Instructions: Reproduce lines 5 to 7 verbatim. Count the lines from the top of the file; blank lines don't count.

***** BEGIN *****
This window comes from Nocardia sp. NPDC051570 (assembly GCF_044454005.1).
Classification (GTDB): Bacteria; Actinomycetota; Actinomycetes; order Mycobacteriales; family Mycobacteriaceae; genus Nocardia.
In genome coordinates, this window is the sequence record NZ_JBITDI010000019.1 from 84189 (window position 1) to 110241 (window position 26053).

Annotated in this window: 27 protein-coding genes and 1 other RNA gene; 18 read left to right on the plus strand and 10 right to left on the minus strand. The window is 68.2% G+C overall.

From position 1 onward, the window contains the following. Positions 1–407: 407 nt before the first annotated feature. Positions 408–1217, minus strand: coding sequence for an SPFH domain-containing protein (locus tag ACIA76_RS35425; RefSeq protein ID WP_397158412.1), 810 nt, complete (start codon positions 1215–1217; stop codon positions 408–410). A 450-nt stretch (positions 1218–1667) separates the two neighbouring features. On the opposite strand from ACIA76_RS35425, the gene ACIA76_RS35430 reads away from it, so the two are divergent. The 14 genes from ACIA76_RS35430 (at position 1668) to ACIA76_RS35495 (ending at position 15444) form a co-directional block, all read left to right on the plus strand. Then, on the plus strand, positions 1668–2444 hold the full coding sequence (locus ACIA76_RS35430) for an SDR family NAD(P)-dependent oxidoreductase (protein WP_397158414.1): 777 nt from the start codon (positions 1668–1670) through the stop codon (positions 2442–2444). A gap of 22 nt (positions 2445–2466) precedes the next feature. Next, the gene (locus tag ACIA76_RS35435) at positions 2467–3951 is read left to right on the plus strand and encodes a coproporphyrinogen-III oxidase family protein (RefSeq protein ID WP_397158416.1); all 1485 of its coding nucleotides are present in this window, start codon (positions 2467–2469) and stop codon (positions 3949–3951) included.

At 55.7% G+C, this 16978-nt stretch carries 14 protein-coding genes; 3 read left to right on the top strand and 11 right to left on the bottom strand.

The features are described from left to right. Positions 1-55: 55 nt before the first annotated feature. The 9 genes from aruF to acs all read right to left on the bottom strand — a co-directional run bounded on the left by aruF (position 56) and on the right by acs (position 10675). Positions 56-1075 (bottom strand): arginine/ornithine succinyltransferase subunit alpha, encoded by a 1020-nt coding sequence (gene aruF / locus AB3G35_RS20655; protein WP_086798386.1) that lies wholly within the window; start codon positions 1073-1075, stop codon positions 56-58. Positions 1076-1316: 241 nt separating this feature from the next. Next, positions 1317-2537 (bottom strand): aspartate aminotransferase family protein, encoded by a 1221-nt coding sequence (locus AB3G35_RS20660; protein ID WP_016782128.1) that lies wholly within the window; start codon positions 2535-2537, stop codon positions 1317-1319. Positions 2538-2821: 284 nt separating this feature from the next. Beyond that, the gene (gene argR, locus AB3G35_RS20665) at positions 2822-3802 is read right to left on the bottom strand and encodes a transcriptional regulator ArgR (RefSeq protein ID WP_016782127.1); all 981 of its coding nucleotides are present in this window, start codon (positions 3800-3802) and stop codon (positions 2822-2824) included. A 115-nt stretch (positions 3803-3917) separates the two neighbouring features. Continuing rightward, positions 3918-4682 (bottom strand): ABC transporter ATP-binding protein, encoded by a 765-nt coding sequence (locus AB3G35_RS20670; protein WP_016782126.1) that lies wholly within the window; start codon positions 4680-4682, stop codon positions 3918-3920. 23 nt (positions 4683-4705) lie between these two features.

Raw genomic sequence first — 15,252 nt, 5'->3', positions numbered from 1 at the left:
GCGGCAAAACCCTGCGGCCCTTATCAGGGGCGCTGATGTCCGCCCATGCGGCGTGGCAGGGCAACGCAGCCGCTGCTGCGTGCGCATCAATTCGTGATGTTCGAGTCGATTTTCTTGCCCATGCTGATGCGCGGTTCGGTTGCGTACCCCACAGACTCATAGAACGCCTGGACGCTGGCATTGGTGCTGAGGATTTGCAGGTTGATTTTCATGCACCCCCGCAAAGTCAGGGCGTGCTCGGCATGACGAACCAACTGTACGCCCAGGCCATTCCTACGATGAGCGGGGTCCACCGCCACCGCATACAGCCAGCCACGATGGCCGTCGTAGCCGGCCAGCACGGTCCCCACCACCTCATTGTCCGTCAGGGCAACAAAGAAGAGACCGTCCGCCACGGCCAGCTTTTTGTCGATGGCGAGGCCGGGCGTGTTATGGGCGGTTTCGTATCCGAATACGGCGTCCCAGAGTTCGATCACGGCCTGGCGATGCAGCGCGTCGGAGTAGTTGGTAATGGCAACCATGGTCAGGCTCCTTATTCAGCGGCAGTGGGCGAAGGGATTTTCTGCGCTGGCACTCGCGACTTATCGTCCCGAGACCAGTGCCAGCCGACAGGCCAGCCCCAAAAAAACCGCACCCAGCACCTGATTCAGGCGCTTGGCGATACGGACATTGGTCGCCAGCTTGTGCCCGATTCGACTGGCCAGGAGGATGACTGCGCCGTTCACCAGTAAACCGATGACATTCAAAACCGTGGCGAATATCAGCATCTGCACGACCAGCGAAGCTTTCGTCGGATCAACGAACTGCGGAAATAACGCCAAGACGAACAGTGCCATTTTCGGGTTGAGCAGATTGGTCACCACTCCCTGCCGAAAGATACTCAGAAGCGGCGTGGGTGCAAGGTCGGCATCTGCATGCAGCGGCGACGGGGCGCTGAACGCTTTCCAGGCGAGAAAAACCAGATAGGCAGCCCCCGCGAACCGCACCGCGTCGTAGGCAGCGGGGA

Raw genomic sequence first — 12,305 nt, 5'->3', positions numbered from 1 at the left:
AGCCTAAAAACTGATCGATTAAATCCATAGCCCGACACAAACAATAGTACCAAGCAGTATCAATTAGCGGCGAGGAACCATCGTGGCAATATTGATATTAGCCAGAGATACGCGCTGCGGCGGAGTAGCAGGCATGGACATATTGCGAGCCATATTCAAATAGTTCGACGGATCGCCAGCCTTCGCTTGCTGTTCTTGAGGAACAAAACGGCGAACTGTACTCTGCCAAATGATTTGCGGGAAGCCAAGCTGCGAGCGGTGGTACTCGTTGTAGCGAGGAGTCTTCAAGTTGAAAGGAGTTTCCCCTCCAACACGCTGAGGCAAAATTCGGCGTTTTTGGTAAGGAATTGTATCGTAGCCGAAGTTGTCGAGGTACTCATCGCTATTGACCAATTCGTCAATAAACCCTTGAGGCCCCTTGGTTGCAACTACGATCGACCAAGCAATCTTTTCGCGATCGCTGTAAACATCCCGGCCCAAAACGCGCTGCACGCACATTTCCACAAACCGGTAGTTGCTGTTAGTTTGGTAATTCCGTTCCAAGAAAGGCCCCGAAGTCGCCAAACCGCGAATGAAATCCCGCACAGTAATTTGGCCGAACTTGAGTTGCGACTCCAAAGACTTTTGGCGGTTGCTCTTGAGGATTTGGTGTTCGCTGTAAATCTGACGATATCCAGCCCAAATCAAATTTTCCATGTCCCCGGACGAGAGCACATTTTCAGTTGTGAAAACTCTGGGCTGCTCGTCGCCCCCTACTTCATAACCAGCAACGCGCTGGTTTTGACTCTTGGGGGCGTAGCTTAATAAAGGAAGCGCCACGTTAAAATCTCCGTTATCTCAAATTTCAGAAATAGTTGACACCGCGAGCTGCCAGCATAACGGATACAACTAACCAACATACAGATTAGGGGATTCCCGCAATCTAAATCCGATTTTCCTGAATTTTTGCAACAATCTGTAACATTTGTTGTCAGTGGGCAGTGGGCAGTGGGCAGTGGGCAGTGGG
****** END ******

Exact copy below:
From position 1 onward, the window contains the following. Positions 1–407: 407 nt before the first annotated feature. Positions 408–1217, minus strand: coding sequence for an SPFH domain-containing protein (locus tag ACIA76_RS35425; RefSeq protein ID WP_397158412.1), 810 nt, complete (start codon positions 1215–1217; stop codon positions 408–410). A 450-nt stretch (positions 1218–1667) separates the two neighbouring features. On the opposite strand from ACIA76_RS35425, the gene ACIA76_RS35430 reads away from it, so the two are divergent. The 14 genes from ACIA76_RS35430 (at position 1668) to ACIA76_RS35495 (ending at position 15444) form a co-directional block, all read left to right on the plus strand. Then, on the plus strand, positions 1668–2444 hold the full coding sequence (locus ACIA76_RS35430) for an SDR family NAD(P)-dependent oxidoreductase (protein WP_397158414.1): 777 nt from the start codon (positions 1668–1670) through the stop codon (positions 2442–2444). A gap of 22 nt (positions 2445–2466) precedes the next feature. Next, the gene (locus tag ACIA76_RS35435) at positions 2467–3951 is read left to right on the plus strand and encodes a coproporphyrinogen-III oxidase family protein (RefSeq protein ID WP_397158416.1); all 1485 of its coding nucleotides are present in this window, start codon (positions 2467–2469) and stop codon (positions 3949–3951) included.

At 55.7% G+C, this 16978-nt stretch carries 14 protein-coding genes; 3 read left to right on the top strand and 11 right to left on the bottom strand.

The features are described from left to right. Positions 1-55: 55 nt before the first annotated feature. The 9 genes from aruF to acs all read right to left on the bottom strand — a co-directional run bounded on the left by aruF (position 56) and on the right by acs (position 10675). Positions 56-1075 (bottom strand): arginine/ornithine succinyltransferase subunit alpha, encoded by a 1020-nt coding sequence (gene aruF / locus AB3G35_RS20655; protein WP_086798386.1) that lies wholly within the window; start codon positions 1073-1075, stop codon positions 56-58. Positions 1076-1316: 241 nt separating this feature from the next. Next, positions 1317-2537 (bottom strand): aspartate aminotransferase family protein, encoded by a 1221-nt coding sequence (locus AB3G35_RS20660; protein ID WP_016782128.1) that lies wholly within the window; start codon positions 2535-2537, stop codon positions 1317-1319. Positions 2538-2821: 284 nt separating this feature from the next. Beyond that, the gene (gene argR, locus AB3G35_RS20665) at positions 2822-3802 is read right to left on the bottom strand and encodes a transcriptional regulator ArgR (RefSeq protein ID WP_016782127.1); all 981 of its coding nucleotides are present in this window, start codon (positions 3800-3802) and stop codon (positions 2822-2824) included. A 115-nt stretch (positions 3803-3917) separates the two neighbouring features. Continuing rightward, positions 3918-4682 (bottom strand): ABC transporter ATP-binding protein, encoded by a 765-nt coding sequence (locus AB3G35_RS20670; protein WP_016782126.1) that lies wholly within the window; start codon positions 4680-4682, stop codon positions 3918-3920. 23 nt (positions 4683-4705) lie between these two features.